Jul 11, 2006

Shakespeare Repackaged

In the newly independent India and even some time before that, the British education pattern had been adopted and is still largely followed today. There are a lot interesting stories about how the clever Indian folk grappled with the King's English.

My dad told me this one ...

One of them is when a young schoolboy approached a book shop and spent some time searching for a book. After a while he scratched his head asked the shopkeeper "Kya aapke paas 'Maimne ki dum se hilti Naashpati' hai?". The shopkeeper quietly picked up a book handed it to the boy, and pocketed the payment. Once the boy had left, the shocked shopkeeper's assistant asked, "Which book did you give him?". "Lamb's Tales of Shakespeare", replied the shopkeeper.

For my non-Hindi speaking readers, the boy had asked (rough translation) "Do you have the book - lamb's tail shakes the pear (tree)?"

Shakespeare's work in now out of copyright and available to the general public, without any lawyer breathing down their neck! Yaaay! This now also means that anybody can now repackage Shakespeare's content in their own context and present it. Uh-Oh!

Some of the sites offering Shakespeare's work are

I wonder when Mickey Mouse comes out of copyright! ;)

Battles for the future of Literature

Define a book.

  1. Is it that paper thingy we hold in our hand full of printed words, which does not need any batteries.
  2. Or is it a sum of an author's output compiled into a structure for an audience.

Think carefully, because the ground beneath the literary world is undergoing a major shift.

Outside the Media/Publishing/Librarian world, not many realize the battles being fought in for the future of the book. Who will be the major publishers of the future? What is the best format for books to be published - digital text or printed or audio? Who controls the experience when books are sold/retailed or sampled-before-selling? Who catalogs these books? Who reviews and rates these books? Finally, who reads them?

Also, one could also wonder how the Nobel Prize for Literature is defined 20 years from now.

Though large publishers (like Random House, Penguin, McGrawHill, Wiley, O'Reilly) and book shop owners and Online retailers (such as Amazon, Barnes & Noble) and Online search providers (like Google, Microsoft, Project Gutenberg) and Ebook pioneers (like Gemstar, Rollable display, Sony Reader) are all competing for this space (note that there is usually an overlap). The future at this stage is still unclear.

There are only two sets of people who really hold the answers - one of them are the authors and the other more significant is You. You, the User, the Reader, the Customer.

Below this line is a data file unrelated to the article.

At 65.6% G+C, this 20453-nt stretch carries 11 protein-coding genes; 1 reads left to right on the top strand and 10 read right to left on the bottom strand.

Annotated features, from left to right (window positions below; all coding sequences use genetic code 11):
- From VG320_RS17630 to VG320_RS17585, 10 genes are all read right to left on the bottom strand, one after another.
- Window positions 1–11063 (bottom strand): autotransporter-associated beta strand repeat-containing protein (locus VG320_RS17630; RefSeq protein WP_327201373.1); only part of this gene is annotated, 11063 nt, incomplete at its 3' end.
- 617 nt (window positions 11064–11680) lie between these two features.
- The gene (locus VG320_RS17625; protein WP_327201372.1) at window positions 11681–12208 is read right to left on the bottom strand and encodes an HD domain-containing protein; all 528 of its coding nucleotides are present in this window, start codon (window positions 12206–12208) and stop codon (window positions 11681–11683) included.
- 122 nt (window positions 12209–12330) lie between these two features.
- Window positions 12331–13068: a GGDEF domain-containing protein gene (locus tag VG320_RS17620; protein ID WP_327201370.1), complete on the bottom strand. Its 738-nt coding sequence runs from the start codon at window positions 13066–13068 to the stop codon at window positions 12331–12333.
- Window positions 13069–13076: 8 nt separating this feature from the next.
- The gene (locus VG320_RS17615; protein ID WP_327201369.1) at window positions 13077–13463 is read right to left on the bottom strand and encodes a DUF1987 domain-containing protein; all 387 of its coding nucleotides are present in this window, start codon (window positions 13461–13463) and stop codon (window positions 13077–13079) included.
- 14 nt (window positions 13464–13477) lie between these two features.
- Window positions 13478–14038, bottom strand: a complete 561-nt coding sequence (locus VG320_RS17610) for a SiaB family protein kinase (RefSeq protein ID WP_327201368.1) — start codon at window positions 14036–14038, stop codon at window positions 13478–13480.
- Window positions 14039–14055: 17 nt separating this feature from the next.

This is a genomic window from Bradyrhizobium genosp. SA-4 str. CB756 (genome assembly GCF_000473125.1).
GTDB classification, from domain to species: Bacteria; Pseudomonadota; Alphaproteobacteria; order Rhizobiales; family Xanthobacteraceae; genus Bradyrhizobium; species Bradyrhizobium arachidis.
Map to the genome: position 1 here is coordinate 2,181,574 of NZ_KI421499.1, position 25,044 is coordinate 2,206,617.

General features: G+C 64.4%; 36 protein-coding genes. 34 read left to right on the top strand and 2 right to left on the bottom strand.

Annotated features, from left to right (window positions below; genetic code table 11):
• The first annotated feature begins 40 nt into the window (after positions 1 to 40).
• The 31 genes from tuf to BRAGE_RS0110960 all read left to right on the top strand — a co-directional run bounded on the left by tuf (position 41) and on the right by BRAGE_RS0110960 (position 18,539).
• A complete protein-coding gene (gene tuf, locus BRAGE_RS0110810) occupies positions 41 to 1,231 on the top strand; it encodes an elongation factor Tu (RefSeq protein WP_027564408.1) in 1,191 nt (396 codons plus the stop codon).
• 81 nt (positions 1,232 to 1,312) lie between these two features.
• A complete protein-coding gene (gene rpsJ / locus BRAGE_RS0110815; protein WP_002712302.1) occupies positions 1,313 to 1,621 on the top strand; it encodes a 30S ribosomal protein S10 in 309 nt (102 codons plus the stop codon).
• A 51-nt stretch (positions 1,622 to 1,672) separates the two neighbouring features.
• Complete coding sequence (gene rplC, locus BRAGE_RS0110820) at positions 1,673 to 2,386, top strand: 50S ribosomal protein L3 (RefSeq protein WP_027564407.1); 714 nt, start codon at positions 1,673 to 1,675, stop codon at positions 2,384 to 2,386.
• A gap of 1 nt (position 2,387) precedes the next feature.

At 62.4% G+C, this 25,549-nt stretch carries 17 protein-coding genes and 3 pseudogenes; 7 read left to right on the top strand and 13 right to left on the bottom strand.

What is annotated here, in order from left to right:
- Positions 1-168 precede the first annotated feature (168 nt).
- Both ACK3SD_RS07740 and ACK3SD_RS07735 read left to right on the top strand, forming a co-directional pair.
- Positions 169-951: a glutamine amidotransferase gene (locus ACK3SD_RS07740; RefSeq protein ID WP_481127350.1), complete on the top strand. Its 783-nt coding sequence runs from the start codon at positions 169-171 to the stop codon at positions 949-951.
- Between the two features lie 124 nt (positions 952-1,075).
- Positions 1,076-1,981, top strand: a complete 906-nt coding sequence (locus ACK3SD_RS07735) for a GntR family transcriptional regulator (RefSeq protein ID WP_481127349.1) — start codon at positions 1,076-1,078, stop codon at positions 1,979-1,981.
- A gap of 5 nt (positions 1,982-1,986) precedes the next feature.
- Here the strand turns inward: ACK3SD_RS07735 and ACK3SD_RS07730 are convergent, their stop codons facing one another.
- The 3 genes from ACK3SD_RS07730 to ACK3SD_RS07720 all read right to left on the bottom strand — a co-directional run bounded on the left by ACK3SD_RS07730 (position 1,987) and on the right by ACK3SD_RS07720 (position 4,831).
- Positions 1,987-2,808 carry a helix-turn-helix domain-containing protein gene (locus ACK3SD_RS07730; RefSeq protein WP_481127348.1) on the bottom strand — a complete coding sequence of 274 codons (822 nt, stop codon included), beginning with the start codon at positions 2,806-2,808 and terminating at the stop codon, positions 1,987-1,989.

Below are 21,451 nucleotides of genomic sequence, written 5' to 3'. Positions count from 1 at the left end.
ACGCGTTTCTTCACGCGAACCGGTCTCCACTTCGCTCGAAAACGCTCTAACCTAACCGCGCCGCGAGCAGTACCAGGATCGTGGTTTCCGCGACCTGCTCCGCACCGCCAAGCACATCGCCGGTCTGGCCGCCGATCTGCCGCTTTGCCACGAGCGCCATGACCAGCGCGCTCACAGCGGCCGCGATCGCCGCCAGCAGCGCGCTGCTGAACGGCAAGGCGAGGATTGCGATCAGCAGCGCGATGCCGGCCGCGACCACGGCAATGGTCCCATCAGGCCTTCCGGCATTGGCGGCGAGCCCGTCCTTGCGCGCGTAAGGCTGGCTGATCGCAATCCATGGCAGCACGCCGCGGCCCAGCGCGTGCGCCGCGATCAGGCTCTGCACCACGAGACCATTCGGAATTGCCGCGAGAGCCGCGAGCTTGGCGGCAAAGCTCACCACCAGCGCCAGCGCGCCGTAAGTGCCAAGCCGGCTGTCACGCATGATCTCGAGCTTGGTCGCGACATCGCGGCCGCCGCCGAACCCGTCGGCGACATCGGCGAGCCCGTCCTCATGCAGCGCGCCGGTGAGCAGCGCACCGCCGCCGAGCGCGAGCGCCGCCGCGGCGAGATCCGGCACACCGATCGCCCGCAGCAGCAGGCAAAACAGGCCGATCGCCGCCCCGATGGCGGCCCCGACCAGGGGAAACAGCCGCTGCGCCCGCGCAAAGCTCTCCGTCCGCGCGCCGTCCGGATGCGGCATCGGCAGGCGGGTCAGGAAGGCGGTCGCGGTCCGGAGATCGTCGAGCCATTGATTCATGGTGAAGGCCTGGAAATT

Jul 7, 2006

Quick Knowledge bytes

The size of an author's single packet of output is shrinking. For that matter, so is the user's apetite for large books. As the value of time gets measured in sub-minute scale - who has time to read books? If you do, you are one lucky person, because I don't.

There are a lot of alternative media competing for my attention - TV, DVD/Video, Internet - each engineered to be more captive than the other. If before providers were after your money, now its your time as well.

It's a multi-tasking world, even in your spare time. After all, it is said we are only using upto 10% of our brains - so it can be deduced that nobody need care about an information overload.

I grew up reading books, used to be my favorite passtime. Best way I find to read a book is a quiet place or at most instrumental music in the background. It would also be good to have a tension-free hour. The fact that I have to work at creating that, shows me how much the world has changed. My modern multi-tasking nature does not let me sit still doing one thing - I feel too nervous, that I'm missing something else somewhere.

From the author's point of view, books take time, usually months to write those hundreds of thousands of words, formed into a coherent structure. Newer generations don't have that patience. Modern books tend to arise from a collection of previously published smaller articles.

Is it any wonder that blog site such as these generate so much more participation and output.

Jul 6, 2006

Scio Sphere

Here We Go ....

Scio - Latin word meaning to know or understand
Sphere - English word with many meanings, one of which - an area

Scio Sphere will be a place where we'll see if any meaning can be brought to bear.

I hold my nose, squeeze my eyes shut, and I've jumped into the Blog World!

Hello! Hola! Bonjour! Namaste! SatSriAkal! .... Splash!